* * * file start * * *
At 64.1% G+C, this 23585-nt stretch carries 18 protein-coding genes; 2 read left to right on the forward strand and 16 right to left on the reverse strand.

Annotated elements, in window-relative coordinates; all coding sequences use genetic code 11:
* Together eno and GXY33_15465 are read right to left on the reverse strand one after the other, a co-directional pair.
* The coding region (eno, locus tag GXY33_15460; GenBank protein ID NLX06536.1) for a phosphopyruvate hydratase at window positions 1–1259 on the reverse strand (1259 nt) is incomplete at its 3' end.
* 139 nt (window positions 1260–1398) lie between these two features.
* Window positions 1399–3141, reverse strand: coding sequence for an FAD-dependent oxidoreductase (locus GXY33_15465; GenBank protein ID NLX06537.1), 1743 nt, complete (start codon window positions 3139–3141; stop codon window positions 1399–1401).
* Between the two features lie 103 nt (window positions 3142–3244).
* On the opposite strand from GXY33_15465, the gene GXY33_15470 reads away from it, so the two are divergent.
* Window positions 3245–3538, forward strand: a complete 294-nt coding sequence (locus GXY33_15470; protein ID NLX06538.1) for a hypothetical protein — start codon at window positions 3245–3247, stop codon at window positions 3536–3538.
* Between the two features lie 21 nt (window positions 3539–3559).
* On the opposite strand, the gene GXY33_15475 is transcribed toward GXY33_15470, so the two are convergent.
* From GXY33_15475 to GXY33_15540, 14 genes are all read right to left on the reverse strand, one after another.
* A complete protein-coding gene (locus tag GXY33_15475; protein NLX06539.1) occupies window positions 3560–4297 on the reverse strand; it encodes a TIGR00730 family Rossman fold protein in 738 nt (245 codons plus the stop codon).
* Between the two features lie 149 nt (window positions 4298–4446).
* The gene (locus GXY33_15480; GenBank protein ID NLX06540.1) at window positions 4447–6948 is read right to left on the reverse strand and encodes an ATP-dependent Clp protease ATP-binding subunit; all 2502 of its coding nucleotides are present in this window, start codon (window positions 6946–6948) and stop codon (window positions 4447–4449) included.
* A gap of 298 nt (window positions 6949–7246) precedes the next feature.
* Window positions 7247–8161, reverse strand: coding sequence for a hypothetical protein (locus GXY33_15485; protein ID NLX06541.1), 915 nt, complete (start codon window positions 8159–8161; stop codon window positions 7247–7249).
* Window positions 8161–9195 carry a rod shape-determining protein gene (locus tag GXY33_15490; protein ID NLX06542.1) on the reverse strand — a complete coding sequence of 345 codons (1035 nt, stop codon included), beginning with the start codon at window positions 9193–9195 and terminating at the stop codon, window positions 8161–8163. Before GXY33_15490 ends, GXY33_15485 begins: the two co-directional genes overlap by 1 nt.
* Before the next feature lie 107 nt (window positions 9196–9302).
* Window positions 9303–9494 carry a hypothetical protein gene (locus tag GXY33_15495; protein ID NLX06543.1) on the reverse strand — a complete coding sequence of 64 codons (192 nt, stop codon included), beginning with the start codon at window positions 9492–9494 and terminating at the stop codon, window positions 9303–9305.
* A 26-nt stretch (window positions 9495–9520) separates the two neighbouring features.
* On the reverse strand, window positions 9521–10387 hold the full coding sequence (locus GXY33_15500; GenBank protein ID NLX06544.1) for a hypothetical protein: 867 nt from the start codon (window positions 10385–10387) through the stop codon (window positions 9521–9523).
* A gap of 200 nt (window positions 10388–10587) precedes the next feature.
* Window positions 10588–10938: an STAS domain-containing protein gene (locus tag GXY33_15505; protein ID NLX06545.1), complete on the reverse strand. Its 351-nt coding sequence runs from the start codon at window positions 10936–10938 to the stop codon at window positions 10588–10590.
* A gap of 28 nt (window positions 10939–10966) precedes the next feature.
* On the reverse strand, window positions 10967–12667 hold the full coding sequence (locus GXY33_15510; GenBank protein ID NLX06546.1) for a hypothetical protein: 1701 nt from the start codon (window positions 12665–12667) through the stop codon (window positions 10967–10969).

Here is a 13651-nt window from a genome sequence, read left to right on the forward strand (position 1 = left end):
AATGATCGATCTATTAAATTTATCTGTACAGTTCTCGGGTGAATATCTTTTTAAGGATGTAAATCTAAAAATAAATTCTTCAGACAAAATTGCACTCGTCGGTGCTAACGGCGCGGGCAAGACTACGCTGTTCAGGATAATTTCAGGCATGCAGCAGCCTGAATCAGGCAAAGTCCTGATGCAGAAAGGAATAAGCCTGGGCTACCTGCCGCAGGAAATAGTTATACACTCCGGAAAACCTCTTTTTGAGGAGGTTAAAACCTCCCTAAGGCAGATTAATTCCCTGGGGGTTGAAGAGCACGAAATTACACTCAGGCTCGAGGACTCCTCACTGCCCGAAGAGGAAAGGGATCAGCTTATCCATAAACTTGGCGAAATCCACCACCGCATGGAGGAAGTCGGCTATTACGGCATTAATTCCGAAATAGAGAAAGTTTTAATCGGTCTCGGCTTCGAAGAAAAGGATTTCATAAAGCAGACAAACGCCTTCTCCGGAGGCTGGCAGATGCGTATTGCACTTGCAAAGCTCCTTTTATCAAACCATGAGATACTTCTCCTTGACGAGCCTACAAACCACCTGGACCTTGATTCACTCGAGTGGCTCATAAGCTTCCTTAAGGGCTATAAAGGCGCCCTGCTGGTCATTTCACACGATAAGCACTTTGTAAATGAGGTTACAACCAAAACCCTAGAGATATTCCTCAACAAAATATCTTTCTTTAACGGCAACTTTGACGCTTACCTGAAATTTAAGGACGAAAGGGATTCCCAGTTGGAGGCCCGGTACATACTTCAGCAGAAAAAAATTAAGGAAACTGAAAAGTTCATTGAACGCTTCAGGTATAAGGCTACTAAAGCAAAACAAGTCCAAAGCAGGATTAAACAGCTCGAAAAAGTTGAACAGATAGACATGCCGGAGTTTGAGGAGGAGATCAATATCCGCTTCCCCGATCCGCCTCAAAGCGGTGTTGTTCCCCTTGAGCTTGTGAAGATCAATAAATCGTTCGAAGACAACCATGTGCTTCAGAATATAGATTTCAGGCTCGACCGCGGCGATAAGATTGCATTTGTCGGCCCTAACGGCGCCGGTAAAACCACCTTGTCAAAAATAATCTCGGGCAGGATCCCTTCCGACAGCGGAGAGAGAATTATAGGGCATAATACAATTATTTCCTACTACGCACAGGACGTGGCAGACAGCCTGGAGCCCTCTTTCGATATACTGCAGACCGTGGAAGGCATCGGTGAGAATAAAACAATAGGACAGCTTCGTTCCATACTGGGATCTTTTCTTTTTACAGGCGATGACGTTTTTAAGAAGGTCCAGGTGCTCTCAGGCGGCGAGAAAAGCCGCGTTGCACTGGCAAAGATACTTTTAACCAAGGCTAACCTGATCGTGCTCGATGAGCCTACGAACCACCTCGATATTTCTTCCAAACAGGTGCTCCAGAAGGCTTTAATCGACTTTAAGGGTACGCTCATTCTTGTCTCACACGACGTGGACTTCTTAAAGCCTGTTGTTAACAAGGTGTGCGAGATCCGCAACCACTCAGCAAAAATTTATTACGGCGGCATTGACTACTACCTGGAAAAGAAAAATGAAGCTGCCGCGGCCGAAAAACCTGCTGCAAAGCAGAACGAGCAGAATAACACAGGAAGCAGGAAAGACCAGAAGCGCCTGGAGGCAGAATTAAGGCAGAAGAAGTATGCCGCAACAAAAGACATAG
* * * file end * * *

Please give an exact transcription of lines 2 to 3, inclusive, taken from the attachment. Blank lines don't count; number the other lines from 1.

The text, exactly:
Annotated elements, in window-relative coordinates; all coding sequences use genetic code 11:
* Together eno and GXY33_15465 are read right to left on the reverse strand one after the other, a co-directional pair.